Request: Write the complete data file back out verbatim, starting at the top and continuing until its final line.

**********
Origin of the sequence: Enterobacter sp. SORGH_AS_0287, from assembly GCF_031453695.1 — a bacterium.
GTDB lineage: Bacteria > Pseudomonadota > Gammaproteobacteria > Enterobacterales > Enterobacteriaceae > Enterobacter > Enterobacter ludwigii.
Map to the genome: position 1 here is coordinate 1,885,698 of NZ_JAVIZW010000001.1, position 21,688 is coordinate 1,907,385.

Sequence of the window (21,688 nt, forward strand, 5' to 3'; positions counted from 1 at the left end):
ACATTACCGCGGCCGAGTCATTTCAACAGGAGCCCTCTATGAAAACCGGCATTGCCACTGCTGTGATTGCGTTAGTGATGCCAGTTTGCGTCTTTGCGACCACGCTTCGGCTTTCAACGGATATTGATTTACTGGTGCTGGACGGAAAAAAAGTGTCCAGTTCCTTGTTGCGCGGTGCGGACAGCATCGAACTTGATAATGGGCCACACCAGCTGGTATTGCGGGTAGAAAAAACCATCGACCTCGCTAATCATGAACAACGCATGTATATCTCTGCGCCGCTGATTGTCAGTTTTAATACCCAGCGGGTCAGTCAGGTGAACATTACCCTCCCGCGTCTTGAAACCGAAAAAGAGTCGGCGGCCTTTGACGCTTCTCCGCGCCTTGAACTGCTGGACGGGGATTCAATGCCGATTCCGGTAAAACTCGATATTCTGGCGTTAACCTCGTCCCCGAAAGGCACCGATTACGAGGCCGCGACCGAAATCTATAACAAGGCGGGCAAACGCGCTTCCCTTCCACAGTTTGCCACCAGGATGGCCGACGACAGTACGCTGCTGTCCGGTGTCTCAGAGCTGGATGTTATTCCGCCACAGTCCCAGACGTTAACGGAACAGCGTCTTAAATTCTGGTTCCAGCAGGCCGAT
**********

Origin of the sequence: Enterobacter sp. SORGH_AS_0287, from assembly GCF_031453695.1 — a bacterium.
GTDB lineage: Bacteria > Pseudomonadota > Gammaproteobacteria > Enterobacterales > Enterobacteriaceae > Enterobacter > Enterobacter ludwigii.
Map to the genome: position 1 here is coordinate 1,885,698 of NZ_JAVIZW010000001.1, position 21,688 is coordinate 1,907,385.

Sequence of the window (21,688 nt, forward strand, 5' to 3'; positions counted from 1 at the left end):
ACATTACCGCGGCCGAGTCATTTCAACAGGAGCCCTCTATGAAAACCGGCATTGCCACTGCTGTGATTGCGTTAGTGATGCCAGTTTGCGTCTTTGCGACCACGCTTCGGCTTTCAACGGATATTGATTTACTGGTGCTGGACGGAAAAAAAGTGTCCAGTTCCTTGTTGCGCGGTGCGGACAGCATCGAACTTGATAATGGGCCACACCAGCTGGTATTGCGGGTAGAAAAAACCATCGACCTCGCTAATCATGAACAACGCATGTATATCTCTGCGCCGCTGATTGTCAGTTTTAATACCCAGCGGGTCAGTCAGGTGAACATTACCCTCCCGCGTCTTGAAACCGAAAAAGAGTCGGCGGCCTTTGACGCTTCTCCGCGCCTTGAACTGCTGGACGGGGATTCAATGCCGATTCCGGTAAAACTCGATATTCTGGCGTTAACCTCGTCCCCGAAAGGCACCGATTACGAGGCCGCGACCGAAATCTATAACAAGGCGGGCAAACGCGCTTCCCTTCCACAGTTTGCCACCAGGATGGCCGACGACAGTACGCTGCTGTCCGGTGTCTCAGAGCTGGATGTTATTCCGCCACAGTCCCAGACGTTAACGGAACAGCGTCTTAAATTCTGGTTCCAGCAGGCCGAT